Marriages that are annulled under the Catholic Church are usually considered as ab initio, meaning that the marriage has been essentially invalid from the beginning. Some Catholics therefore worry that their children will be considered illegitimate if they get an annulment. However, Canon 1137 of the Code of Canon Law specifically affirms the legitimacy of children born in both recognized and putative marriages (those later declared null). Critics point to this as additional evidence that a Catholic annulment is similar to divorce although civil laws that recognized both annulments and divorce regard the offspring of a putative marriage as legitimate.
    An annulment verified by the Catholic Church is independent from obtaining a civil divorce, although before beginning a process in front of the Ecclesiastical Tribunal, it has to be clear that the marriage community cannot be rebuilt.
    If someone has all the signs of being married previously, he or she must get an annulment before entering into a marriage in the Catholic Church, even if the individual was not married in the Catholic Church previously. Catholics acknowledge the indissolubility of marriage for any baptized persons who give themselves freely in the bond of marriage and recognizes the marriages of other Christians in most cases. However it may decide not to recognize previous marriages involving Catholics conducted contrary to the Ne Temere requirements.

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    Re: Questions about the Roman Catholic Annulment process

    I actually received what the church called lack of form. My first marriage was performed by a notary so according to my priest the church didn't recognize the marriage. Therefore all I had to do was fill out some paperwork and I was able to remarry in the church.

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    Re: Questions about the Roman Catholic Annulment process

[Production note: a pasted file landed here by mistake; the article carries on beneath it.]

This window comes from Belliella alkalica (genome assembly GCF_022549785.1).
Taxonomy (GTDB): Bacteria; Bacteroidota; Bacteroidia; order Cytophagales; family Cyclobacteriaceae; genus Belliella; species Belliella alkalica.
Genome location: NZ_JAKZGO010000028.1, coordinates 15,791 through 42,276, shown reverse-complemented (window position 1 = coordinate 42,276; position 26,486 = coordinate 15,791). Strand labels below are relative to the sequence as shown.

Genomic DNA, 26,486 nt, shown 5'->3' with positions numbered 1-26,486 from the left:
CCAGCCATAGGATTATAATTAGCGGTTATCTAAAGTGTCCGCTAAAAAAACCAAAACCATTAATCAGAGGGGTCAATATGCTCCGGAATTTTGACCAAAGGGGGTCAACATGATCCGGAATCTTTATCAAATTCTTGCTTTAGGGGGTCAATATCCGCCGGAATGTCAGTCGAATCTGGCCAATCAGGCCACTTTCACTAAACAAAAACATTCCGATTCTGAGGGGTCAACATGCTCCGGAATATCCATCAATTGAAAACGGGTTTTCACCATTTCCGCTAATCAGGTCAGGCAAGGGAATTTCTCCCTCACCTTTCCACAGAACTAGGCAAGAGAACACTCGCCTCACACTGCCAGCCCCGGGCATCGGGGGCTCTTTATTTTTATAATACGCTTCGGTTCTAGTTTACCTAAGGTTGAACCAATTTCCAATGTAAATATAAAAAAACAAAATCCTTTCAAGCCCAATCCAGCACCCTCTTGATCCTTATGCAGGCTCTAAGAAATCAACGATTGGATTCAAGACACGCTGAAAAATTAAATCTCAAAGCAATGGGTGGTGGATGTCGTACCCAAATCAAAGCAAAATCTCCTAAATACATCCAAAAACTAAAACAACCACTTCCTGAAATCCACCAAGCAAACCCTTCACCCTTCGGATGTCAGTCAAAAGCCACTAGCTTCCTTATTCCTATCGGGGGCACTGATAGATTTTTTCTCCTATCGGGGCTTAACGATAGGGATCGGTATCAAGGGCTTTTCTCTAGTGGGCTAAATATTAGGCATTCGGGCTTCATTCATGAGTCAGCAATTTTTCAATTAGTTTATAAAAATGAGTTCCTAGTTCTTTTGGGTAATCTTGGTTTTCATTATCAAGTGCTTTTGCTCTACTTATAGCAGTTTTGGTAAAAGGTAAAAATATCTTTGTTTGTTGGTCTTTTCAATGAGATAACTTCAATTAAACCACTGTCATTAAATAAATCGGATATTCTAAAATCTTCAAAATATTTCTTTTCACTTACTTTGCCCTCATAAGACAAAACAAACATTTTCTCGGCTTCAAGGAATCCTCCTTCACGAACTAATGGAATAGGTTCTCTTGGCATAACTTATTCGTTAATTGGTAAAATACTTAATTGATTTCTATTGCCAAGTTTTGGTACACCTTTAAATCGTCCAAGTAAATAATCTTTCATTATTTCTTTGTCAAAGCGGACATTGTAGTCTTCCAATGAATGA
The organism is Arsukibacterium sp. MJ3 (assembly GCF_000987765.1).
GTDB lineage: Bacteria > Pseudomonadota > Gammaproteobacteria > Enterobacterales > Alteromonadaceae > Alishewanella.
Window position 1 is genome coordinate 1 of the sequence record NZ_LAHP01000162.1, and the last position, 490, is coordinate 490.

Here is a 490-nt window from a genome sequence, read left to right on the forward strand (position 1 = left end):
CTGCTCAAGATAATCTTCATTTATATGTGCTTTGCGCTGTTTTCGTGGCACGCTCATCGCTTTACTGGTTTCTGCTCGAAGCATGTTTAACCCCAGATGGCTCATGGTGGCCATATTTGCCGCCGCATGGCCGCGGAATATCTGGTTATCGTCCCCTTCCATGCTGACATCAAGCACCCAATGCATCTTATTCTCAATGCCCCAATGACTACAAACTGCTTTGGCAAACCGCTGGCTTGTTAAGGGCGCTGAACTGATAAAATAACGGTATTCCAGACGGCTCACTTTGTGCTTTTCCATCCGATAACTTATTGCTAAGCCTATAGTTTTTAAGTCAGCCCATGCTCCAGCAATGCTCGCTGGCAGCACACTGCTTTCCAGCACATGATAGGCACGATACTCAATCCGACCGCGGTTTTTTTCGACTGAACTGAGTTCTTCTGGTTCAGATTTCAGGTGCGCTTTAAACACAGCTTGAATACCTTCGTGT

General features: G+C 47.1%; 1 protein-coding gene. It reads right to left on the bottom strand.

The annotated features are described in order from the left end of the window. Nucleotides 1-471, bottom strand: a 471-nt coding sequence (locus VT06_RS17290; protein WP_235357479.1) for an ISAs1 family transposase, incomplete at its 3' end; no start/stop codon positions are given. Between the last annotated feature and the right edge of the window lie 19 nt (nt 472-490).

Quote Originally Posted by evilqueenrocks
    I actually received what the church called lack of form. My first marriage was performed by a notary so according to my priest the church didn't recognize the marriage. Therefore all I had to do was fill out some paperwork and I was able to remarry in the church.
    how long did the process take from application to it being signed off?
    a friend of Walt.

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    Re: Questions about the Roman Catholic Annulment process

    That's what happened with Nicole Kidman too, isn't it? Since she married Tom Cruise in the Church of Scientology, the Catholic Church didn't believe that she was actually married so that's why she was able to marry Keith Urban in a Catholic ceremony this year. Right?

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    Re: Questions about the Roman Catholic Annulment process

    Quote Originally Posted by Experiment626
    That's what happened with Nicole Kidman too, isn't it? Since she married Tom Cruise in the Church of Scientology, the Catholic Church didn't believe that she was actually married so that's why she was able to marry Keith Urban in a Catholic ceremony this year. Right?
    Probably. My whole process took about 6 months from the first meeting with the priest to the actual wedding. My church required the forms plus the meetings with the priest and a one day retreat with my fiance(now husband). So, depending on your timeframe and your priest it could be shorter. But refering to your original post are you Catholic? If not if might not be necessary unless you plan on converting.
    Last edited by EvilQueenRocks; 08-21-2006 at 01:29 PM.

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    Re: Questions about the Roman Catholic Annulment process

    Quote Originally Posted by evilqueenrocks
    Probably. My whole process took about 6 months from the first meeting with the priest to the actual wedding. My church required the forms plus the meetings with the priest and a one day retreat with my fiance(now husband). So, depending on your timeframe and your priest it could be shorter. But refering to your original post are you Catholic? If not if might not be necessary unless you plan on converting.
    no i'm not but i'm interested in a catholic girl who's in the annulment process.

    me? i have my own problmes - i'm a christian too and take it seriously. and i've been legally separated for 3-4 years-so it has some similarities.
    a friend of Walt.

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    Re: Questions about the Roman Catholic Annulment process

    Quote Originally Posted by disney jones
    no i'm not but i'm interested in a catholic girl who's in the annulment process.

    me? i have my own problmes - i'm a christian too and take it seriously. and i've been legally separated for 3-4 years-so it has some similarities.
    The Catholic church seems to be a little more strict on these things than some other branches of Christianity. I am not as familiar with other churches views on divorce and annulment. Does your church have rules or guidelines on remarriage/divorce? But if it has more to do with your own convictions, then do what feels right for you. Your personal relationship with God is more important than some rules.